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  • Writer's pictureSuzy Maloney B.Eq.Sc.

Stopping a Horse in a Bitless Bridle

Mounted policeman riding in a bitless bridle.
Bitless Bridles are Safe and Effective

One of the first things people will say to you when they find out you ride without a bit is ‘How do you stop them?’. I understand this comment because I too grew up in the traditional horse world and was indoctrinated with the idea that you had to have a bit to stop your horse and be safe. These days I would never get on a horse that required a bit in order to stop. To me it sounds incredibly dangerous to sit on a large flight animal that doesn’t know how to stop. Back then it was normal, in fact I and many of my fellow equestrians spent a lot of time fighting our horses in order to stop them. What we were doing obviously wasn’t working, but we kept using the bits in the belief that it was the only way to ride a horse safely. Then if the bit we were using wasn’t stopping the horse effectively, it was time to change to a stronger one.

When I first transitioned to bit-free I still had this little voice in my head saying, ‘It’s not safe’, ‘How will you stop’, You’re crazy’ etc. But luckily the louder voice was saying it was safe, I could stop my horse, and that it was a better form of communication than a bit, so I kept going. Then one day I was at work at a trail riding establishment, and I was taking out a group of experienced riders. This was always fun as we could go faster, and I didn’t need to help the riders as much.

I was riding a thoroughbred and so was one of the male clients. I was riding bit-free, and he had a bit. We were cantering up a hill when the two thoroughbreds decided they were back at the racetrack and started galloping, trying to go faster than the other and win. I was able to stop my horse in a bitless bridle, before the client. He did stop further on and was ok, so it had a happy ending, but this experience completely changed me internally. All those little doubting voices went away instantly. There could never be a better test of whether you can stop a horse in a bitless bridle or not. I can state absolutely that you can. So why and how does it work?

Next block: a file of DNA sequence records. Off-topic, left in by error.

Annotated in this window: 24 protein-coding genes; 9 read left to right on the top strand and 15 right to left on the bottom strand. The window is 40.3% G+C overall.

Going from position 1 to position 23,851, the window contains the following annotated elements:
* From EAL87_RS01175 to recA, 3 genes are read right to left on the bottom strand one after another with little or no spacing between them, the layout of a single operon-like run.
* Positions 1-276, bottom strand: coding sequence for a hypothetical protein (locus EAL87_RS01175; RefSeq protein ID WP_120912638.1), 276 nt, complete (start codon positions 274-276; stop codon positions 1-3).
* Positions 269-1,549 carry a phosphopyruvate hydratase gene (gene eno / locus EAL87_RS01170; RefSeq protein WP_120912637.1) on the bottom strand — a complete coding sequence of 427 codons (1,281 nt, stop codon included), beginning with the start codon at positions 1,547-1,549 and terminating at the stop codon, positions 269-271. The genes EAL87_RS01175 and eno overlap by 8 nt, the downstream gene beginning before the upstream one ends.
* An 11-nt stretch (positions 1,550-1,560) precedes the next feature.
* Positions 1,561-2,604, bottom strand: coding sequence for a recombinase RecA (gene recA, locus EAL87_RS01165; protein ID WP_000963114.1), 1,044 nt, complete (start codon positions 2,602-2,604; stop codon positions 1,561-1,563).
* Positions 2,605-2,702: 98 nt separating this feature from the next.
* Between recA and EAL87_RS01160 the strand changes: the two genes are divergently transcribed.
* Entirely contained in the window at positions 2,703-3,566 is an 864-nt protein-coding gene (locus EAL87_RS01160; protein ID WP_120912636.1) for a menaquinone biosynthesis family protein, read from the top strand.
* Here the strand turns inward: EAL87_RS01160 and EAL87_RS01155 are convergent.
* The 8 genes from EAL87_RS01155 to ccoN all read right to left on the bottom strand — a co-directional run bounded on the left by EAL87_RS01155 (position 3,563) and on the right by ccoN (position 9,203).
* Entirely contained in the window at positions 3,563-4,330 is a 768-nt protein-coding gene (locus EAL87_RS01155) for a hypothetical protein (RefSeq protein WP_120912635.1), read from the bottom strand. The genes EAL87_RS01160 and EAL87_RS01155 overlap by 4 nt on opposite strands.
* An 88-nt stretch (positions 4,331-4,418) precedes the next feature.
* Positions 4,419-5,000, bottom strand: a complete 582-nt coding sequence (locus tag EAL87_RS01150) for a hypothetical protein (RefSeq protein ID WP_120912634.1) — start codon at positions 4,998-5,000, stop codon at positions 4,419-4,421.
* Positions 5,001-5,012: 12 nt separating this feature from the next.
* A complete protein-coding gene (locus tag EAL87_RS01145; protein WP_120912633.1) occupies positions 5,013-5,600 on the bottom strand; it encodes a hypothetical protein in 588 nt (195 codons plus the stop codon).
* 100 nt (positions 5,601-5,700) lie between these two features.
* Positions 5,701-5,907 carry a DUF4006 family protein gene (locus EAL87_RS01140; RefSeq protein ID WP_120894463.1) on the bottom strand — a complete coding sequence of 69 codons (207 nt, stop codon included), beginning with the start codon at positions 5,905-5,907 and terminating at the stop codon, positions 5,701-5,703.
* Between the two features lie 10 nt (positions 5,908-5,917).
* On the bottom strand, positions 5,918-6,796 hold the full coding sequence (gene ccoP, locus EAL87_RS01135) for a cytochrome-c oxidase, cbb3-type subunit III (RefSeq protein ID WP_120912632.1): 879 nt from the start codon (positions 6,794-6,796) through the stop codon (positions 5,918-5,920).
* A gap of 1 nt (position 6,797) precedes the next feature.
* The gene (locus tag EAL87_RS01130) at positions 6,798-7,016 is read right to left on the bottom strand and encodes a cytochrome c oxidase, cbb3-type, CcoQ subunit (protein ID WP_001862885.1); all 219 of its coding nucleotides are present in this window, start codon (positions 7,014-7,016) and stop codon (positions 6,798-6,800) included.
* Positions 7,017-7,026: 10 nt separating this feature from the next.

One of the primary advantages of stopping a horse in a bitless bridle is the absence of discomfort or pain often associated with traditional bits. I know most people will say they are gentle with their hands so don’t cause mouth pain. However, that is how a bit works, by causing pain, so it’s not possible to completely avoid it. I challenge any equestrian to say they have never once gotten stronger with their hands. We have all at some point used a stronger rein aid when a horse suddenly shies, takes off, or some other unexpected event. It’s human nature to want to take control in these situations to ensure our own survival. In a bitless bridle we can still take control, without causing pain. By eliminating the risk of causing discomfort to the horse's mouth, teeth, or jaw, we can avoid creating resistance or evasion resulting from the horse’s reaction to pain. Instead, the pressure exerted by a bitless bridle is distributed around the horse's head, providing clear and gentle cues without causing physical discomfort. Horses become more relaxed and willing to respond to their rider's cues. This can lead to improved performance, as the horse is better able to focus on the task at hand without the distraction of pain or discomfort.

Using a bitless bridle can foster a stronger bond between horse and rider. Without the barrier of a bit between them, riders must rely more on their communication skills, body language, and understanding of the horse's natural responses. This increased reliance on non-verbal cues encourages a deeper level of trust and partnership between horse and rider. Without the distraction of the bit horses communicate better. We as the riders can then feel and see the smallest nuances of communication from the horse, resulting in smoother transitions and more responsive stops as the conversation between rider and horse reaches new levels.

Stopping a horse in a bitless bridle can be both easy and effective when approached with the right mindset and technique. By prioritizing communication, comfort, and trust, we can achieve smooth and responsive stops without the need for traditional bits. After over 20 years of riding numerous horses in a bitless bridle both at work and for pleasure, I could never feel safe using pain in the mouth to stop a horse again. I’m sure the horses are as happy about this as I am. 


Suzy Maloney B.Eq.Sc.Dip.Couns.

Happy Horses Bitless

Considerate Horsemanship


Ph: 0401 249 263


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